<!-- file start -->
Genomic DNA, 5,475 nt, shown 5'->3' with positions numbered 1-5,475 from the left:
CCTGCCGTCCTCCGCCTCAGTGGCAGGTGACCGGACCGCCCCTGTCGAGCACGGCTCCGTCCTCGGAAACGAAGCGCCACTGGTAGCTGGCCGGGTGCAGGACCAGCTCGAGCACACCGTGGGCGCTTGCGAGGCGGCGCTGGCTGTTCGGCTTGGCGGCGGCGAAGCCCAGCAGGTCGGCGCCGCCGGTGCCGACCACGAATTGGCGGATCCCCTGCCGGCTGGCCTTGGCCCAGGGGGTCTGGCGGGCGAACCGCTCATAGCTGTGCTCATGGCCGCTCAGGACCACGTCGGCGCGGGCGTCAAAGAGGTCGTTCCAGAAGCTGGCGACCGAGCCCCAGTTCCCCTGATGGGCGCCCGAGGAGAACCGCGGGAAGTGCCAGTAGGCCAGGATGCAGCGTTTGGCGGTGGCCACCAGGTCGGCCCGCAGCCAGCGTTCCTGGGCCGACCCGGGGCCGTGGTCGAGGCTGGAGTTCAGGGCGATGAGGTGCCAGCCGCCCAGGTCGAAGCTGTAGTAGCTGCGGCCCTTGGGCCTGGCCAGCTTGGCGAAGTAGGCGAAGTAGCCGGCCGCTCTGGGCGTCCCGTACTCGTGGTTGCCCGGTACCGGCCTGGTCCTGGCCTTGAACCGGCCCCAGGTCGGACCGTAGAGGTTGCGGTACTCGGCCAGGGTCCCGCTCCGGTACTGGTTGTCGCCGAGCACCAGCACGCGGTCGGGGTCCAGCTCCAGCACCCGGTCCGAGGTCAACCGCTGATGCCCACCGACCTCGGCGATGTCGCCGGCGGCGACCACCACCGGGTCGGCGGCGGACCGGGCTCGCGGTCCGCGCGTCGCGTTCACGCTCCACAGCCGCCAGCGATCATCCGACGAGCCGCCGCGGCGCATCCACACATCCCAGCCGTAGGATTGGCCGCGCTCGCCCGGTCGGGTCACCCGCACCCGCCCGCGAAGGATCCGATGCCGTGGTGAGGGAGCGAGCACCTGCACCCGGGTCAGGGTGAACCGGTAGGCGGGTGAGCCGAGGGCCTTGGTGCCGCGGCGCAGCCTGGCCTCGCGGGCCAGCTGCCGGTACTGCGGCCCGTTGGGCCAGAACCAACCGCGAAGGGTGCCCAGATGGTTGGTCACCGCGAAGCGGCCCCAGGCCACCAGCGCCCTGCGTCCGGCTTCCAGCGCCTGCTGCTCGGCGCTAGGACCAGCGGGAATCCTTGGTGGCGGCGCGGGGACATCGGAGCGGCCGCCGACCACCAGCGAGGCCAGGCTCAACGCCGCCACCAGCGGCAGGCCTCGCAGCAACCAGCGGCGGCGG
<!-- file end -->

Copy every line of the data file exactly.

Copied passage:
Genomic DNA, 5,475 nt, shown 5'->3' with positions numbered 1-5,475 from the left:
CCTGCCGTCCTCCGCCTCAGTGGCAGGTGACCGGACCGCCCCTGTCGAGCACGGCTCCGTCCTCGGAAACGAAGCGCCACTGGTAGCTGGCCGGGTGCAGGACCAGCTCGAGCACACCGTGGGCGCTTGCGAGGCGGCGCTGGCTGTTCGGCTTGGCGGCGGCGAAGCCCAGCAGGTCGGCGCCGCCGGTGCCGACCACGAATTGGCGGATCCCCTGCCGGCTGGCCTTGGCCCAGGGGGTCTGGCGGGCGAACCGCTCATAGCTGTGCTCATGGCCGCTCAGGACCACGTCGGCGCGGGCGTCAAAGAGGTCGTTCCAGAAGCTGGCGACCGAGCCCCAGTTCCCCTGATGGGCGCCCGAGGAGAACCGCGGGAAGTGCCAGTAGGCCAGGATGCAGCGTTTGGCGGTGGCCACCAGGTCGGCCCGCAGCCAGCGTTCCTGGGCCGACCCGGGGCCGTGGTCGAGGCTGGAGTTCAGGGCGATGAGGTGCCAGCCGCCCAGGTCGAAGCTGTAGTAGCTGCGGCCCTTGGGCCTGGCCAGCTTGGCGAAGTAGGCGAAGTAGCCGGCCGCTCTGGGCGTCCCGTACTCGTGGTTGCCCGGTACCGGCCTGGTCCTGGCCTTGAACCGGCCCCAGGTCGGACCGTAGAGGTTGCGGTACTCGGCCAGGGTCCCGCTCCGGTACTGGTTGTCGCCGAGCACCAGCACGCGGTCGGGGTCCAGCTCCAGCACCCGGTCCGAGGTCAACCGCTGATGCCCACCGACCTCGGCGATGTCGCCGGCGGCGACCACCACCGGGTCGGCGGCGGACCGGGCTCGCGGTCCGCGCGTCGCGTTCACGCTCCACAGCCGCCAGCGATCATCCGACGAGCCGCCGCGGCGCATCCACACATCCCAGCCGTAGGATTGGCCGCGCTCGCCCGGTCGGGTCACCCGCACCCGCCCGCGAAGGATCCGATGCCGTGGTGAGGGAGCGAGCACCTGCACCCGGGTCAGGGTGAACCGGTAGGCGGGTGAGCCGAGGGCCTTGGTGCCGCGGCGCAGCCTGGCCTCGCGGGCCAGCTGCCGGTACTGCGGCCCGTTGGGCCAGAACCAACCGCGAAGGGTGCCCAGATGGTTGGTCACCGCGAAGCGGCCCCAGGCCACCAGCGCCCTGCGTCCGGCTTCCAGCGCCTGCTGCTCGGCGCTAGGACCAGCGGGAATCCTTGGTGGCGGCGCGGGGACATCGGAGCGGCCGCCGACCACCAGCGAGGCCAGGCTCAACGCCGCCACCAGCGGCAGGCCTCGCAGCAACCAGCGGCGGCGG